Kim at A Study in Contrast posted a few days ago about what she found buried in her garden while digging post holes. I’ve also posted in the past about what an adventure it can be to dig a really big hole and find something you didn’t expect. What treasures are down there just waiting to be dug up?
Here in my garden, I haven’t found too much buried around the place… some interesting rocks, one fossil, one oddly shaped rock that looks sorta, kinda like a bird. At least, I think it looks like a bird. I don’t even know for sure if it is a rock or a lump of concrete. It’s pictured above for you to decide.
I found it where there was once a huge old sycamore tree. I know there was an old sycamore there because it was there when I bought the lot to build on. However, after studying the tree a bit and consulting an arborist on the general health of it, I made the decision that the tree should be cut down before the house was built. Otherwise, it would have been right by the corner of the house, ready to fall at any moment.
It took a tree cutting crew three days to cut down that old sycamore and haul off the wood. Day 1 they cut down the tree. Day 2 they cut up all the wood from the tree. Day 3 they hauled off the wood, which they said would not be good for anything but rotting. Once it was on the ground, I determined that the old sycamore tree had a diameter of about six feet and was nearly 90 feet tall and completely hollow inside, as most are. It must have been old, perhaps old enough to offer shade to Indians or early pioneers? Who knows?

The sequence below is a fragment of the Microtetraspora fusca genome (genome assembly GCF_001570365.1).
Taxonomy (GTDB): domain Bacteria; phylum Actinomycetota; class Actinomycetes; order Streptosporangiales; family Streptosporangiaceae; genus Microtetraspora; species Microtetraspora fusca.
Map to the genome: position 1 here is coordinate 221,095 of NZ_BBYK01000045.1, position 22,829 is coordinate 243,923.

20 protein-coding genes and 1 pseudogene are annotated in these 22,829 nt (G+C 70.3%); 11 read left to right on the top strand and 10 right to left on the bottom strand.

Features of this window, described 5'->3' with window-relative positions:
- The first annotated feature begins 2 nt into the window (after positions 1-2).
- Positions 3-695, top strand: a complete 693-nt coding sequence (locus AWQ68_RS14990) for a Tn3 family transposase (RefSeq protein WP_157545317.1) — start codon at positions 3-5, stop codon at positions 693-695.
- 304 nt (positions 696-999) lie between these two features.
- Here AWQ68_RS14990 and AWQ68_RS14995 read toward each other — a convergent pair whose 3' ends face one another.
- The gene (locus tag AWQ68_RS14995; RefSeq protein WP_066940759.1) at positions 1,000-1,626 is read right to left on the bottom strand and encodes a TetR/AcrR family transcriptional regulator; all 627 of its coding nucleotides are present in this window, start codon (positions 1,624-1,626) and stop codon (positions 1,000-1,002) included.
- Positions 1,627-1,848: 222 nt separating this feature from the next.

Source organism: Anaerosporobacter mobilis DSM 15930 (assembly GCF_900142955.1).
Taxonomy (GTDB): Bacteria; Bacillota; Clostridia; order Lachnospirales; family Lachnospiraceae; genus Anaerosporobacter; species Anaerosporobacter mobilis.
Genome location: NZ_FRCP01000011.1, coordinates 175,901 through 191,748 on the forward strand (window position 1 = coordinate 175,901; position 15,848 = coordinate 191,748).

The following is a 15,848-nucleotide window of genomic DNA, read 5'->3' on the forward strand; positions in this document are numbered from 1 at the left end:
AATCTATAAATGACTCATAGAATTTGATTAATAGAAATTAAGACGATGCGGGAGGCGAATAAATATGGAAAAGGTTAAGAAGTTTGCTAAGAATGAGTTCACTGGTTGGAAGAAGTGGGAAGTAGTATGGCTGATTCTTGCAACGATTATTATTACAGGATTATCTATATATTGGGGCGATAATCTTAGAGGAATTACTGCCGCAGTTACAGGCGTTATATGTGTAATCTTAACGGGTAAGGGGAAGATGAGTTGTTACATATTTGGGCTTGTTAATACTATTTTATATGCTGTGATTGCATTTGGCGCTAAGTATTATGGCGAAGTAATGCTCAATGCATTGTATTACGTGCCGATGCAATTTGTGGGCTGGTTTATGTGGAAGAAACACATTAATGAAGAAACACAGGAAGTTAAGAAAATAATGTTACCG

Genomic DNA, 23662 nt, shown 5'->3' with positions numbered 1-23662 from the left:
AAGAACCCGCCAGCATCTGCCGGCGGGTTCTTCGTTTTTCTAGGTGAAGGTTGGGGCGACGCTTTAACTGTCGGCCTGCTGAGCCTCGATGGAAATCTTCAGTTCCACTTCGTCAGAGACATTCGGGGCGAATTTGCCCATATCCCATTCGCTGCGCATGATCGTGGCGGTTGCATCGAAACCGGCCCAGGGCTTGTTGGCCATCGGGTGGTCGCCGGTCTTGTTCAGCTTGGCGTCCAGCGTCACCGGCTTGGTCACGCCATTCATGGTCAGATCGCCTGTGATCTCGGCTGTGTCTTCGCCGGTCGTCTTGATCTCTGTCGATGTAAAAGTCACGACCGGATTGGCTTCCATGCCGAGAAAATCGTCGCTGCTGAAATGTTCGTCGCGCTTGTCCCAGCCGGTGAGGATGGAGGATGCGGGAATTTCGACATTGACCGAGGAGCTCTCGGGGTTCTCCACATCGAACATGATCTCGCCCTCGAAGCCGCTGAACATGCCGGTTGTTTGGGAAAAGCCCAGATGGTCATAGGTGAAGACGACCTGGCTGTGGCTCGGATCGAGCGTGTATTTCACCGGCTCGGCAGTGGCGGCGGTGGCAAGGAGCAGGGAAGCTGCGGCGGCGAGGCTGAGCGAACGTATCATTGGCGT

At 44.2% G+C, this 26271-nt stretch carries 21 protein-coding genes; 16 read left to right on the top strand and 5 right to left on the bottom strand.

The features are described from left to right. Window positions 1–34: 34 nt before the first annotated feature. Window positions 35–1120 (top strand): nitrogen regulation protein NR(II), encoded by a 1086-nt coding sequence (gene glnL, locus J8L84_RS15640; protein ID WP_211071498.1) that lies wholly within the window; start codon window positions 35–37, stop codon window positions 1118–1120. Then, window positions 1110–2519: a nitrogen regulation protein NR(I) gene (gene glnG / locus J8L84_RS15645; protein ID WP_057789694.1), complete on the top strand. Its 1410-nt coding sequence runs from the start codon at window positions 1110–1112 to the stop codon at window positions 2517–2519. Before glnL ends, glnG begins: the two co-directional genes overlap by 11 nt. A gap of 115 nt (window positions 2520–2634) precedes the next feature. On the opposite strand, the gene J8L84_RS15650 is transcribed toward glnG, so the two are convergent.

Sometimes I think about that sycamore tree and wonder if it was the right thing to do to have it removed. It was a big old tree and if it had fallen down on its own, it would have take out most of the house. Anyway, that’s quite a digression to tell you that about where it was that I dug up the “bird rock” as I call it.
And though digging in the garden and finding interesting rocks or old artifacts is fun, do you know what can be even more fun?
Deliberately burying something in the garden for someone else to find later, years later, once you are long gone.
When I dug post holes for my grape arbor, I decided to bury in one of the holes a little plastic box that contained a few trinkets and a brief note. I don’t remember what was on the note, probably “Carol buried this on March 23, 2003”. (Keep a garden journal so you don’t have to try to remember when you did something in the garden. I just looked that up so I know that is when I set that post and buried that box.)
Someday, someone is going to decide to get rid of the grape arbor, pull out that post, see that box, and be all excited and wonder about the gardener who first owned the house. I wish I could be there when they open that box up!
Has anyone else ever buried something in their garden for future gardeners to someday find? Or is that the absolute ultimate in gardening geekiness?